Photo: Jay Springett
Vinay Gupta is a man between worlds, and he’s got a lot of arms. Born to Scottish and Indian parents, he was programming from a young age. But looking back on the advent of web-culture in the late 90s, he found that he wasn’t satisfied with the thought of sitting around on .com cash and helping to empower the same old corrupt systems of power and influence just because they’d now found homes online.
No, no. Vinay packed up and went west to the American desert. There he did work with the Rocky Mountain Institute (he was on the editorial team for Small is Profitable and Winning the Oil Endgame by Amory Lovins et.al.), spent years meditating and learning Nepalese magical practices, and found himself on the playa trying to live out of a cardboard box. That struggle with the box lead him to make observations about a sort of pixelated version of the yurt, that ancient and highly efficient house of the high Mongolian desert. Thereby: the hexayurt.
Now it’s been ten years of struggle for Vinay, and he’s shown his invention (and the many conclusions that follow from it) to .biz high-rollers, .mil doves, and .org worldchangers. He has become a worldchanger. We caught up by email in October. Read the rest
The hexayurt is an update on Buckminster Fuller's geodesic dome and is a sturdy, affordable, easy-to-build temporary shelter. The geometry has been adjusted slightly to make it easier to build domes from materials like plywood, insulation, plastic, cardboard and more. The hexayurts are made from only one kind of triangle: an 8' x 8' isosceles triangle, rather than the strangely-shaped triangles which are standard for Fuller-style geodesic domes. They are not strictly geodesic, either, but it doesn't seem to matter much in practice. The slightly stiff, angular lines look a lot like any other dome.
The most common place to see hexayurts is at Burning Man. The first one was built there in 2003, and was only a little bigger than a tent. There now range in size from 50 to nearly 500 square feet. A typical year at Burning Man will see a hundred or so of the silver huts lined up on the playa. Read the rest
Crisiscamp London co-founder Vinay Gupta discusses his "hexayurt" project -- as seen in the Worldchanging book -- in light of the humanitarian crisis in Haiti, and how relief tents are a "bandaid on a gunshot wound":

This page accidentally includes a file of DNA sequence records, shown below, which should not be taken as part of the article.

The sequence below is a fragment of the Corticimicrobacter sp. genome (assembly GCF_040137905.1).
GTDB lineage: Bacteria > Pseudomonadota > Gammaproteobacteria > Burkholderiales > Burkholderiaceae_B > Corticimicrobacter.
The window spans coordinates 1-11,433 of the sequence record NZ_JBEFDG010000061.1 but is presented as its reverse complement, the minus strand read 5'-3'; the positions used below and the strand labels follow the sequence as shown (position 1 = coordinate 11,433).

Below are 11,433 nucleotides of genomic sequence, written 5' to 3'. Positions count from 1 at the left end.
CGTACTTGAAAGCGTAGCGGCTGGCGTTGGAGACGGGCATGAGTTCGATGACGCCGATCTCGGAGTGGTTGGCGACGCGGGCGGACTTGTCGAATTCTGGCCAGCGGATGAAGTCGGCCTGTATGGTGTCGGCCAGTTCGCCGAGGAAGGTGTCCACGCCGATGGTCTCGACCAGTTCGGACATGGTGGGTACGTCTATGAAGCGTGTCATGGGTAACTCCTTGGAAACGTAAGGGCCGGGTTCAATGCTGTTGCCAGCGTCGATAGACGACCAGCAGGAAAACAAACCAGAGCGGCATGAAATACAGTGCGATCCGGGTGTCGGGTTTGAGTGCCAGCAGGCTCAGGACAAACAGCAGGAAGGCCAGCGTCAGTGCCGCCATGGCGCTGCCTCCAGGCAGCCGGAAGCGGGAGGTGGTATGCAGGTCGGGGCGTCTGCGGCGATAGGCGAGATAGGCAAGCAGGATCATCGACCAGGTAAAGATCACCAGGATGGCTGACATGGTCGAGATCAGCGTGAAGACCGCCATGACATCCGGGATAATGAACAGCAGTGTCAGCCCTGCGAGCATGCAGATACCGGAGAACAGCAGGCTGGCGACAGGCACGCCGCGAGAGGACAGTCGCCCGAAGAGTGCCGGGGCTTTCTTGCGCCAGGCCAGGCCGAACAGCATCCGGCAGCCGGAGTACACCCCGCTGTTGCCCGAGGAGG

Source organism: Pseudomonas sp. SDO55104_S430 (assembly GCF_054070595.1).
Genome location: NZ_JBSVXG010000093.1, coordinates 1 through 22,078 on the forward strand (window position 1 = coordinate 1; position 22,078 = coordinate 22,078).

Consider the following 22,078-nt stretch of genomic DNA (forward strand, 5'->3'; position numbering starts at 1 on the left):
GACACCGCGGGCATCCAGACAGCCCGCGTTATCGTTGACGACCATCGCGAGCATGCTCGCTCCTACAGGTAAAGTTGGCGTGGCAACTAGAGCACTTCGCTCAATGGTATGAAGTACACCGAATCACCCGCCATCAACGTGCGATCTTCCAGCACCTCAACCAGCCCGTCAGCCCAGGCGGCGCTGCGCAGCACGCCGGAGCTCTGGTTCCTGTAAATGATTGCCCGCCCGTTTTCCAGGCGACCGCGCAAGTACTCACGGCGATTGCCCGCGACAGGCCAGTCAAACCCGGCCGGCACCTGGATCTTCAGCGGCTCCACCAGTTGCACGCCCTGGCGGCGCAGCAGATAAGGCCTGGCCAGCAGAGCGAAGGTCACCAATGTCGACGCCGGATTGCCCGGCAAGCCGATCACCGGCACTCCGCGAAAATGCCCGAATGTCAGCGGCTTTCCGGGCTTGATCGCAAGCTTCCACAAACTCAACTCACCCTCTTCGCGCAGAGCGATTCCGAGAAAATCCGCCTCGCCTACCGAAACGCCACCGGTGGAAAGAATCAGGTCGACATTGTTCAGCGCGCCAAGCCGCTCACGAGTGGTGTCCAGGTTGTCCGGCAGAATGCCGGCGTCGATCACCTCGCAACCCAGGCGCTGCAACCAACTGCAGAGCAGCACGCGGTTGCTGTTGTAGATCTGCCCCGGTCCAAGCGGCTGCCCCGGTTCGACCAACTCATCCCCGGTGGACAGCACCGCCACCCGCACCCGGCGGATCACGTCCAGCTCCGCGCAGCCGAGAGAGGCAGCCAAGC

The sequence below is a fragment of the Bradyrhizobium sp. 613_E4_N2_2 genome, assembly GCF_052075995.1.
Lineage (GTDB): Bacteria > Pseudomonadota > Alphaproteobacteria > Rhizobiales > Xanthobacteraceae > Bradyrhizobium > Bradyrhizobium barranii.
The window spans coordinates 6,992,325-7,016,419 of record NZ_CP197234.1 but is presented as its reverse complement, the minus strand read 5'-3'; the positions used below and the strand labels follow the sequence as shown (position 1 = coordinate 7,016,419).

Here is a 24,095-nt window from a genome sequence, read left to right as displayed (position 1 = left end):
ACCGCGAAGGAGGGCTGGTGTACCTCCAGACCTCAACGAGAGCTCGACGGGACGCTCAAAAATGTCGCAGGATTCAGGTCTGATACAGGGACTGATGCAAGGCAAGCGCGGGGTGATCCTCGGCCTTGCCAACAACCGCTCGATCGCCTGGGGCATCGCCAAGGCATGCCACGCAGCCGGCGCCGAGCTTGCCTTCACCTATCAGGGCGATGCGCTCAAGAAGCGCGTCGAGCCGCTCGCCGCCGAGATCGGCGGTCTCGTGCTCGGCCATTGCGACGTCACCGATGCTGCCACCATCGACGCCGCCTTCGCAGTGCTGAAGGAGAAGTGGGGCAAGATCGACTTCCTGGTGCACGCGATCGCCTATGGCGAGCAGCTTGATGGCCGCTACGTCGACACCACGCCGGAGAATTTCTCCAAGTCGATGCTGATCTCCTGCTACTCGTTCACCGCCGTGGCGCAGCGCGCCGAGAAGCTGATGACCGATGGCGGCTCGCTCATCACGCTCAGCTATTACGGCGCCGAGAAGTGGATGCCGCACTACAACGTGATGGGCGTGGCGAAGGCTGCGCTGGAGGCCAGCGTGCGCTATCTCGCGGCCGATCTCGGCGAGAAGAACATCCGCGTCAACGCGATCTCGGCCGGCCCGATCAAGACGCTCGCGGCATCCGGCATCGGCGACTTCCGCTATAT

Relief tents are a lie: they last for a year. By the time the tent has rotted and the people are homeless again, the eyes of the media have moved on to some other disaster, and everybody says the situation is fine. "Transitional sheltering" is supposed to take over from the tents, but it's always, always, always too little too late. Nobody can afford a thousand bucks a family anyway. Not for all of them. NGOs, being fairly small compared to the size of the problem, generally count the successes rather than the failures anyway.
(Thanks, Mark!)Previously: Haiti: HOWTO set up a plug-and-play hospital - Doctors Without ... Haiti: News roundup, one week after earthquake Boing Boing Cruise ship docks at private beach in Haiti for barbeque and water ... Haiti, HAARP, and conspiracy theorists Boing Boing Spherical video of Haiti Boing Boing Haiti: Inflatable Hospital photo gallery Boing Boing Haiti Earthquake Update: AIDG's Catherine Lainé, live from Haiti ... Haiti: Update from Doctors Without Borders team in Port-au-Prince ... Read the rest
Vinay Gupta has a fascinating article on WorldChanging that characterizes limited liability corporations as a form of government subsidy (because otherwise, these companies would have to take out expensive liability insurance). Gupta posits that thhis creates a "perverse incentive" to do bad things, like pollute, and wonders aloud what would happen if LLCs were phased out:
What if we phased out limited liability? Suppose, for example, we made shareholders liable for up to 1% of their assets in corporate bankruptcy cases - you can lose up to 1% of your net worth to cover the unpaid debts of corporations in which you own stock. Would that change shareholder behavior to less risky investments? Would it cool the economy - or increase corporate responsibility at no cost to the tax payer?
Could regulating the degree of investor protection become one way of pulling corporations back into line when corruption becomes rife? Would ENRON have happened if shareholders had been even partially liable?
I'm not enough of an economist to really understand the implications of this idea, but I'd like to open the floor up to discussion: is viewing limited liability as a subsidy to the investor a valid way of thinking about it, and is reducing that subsidy to the investor a plausible way of making our economy a little more risk-averse and therefor environmentally responsible?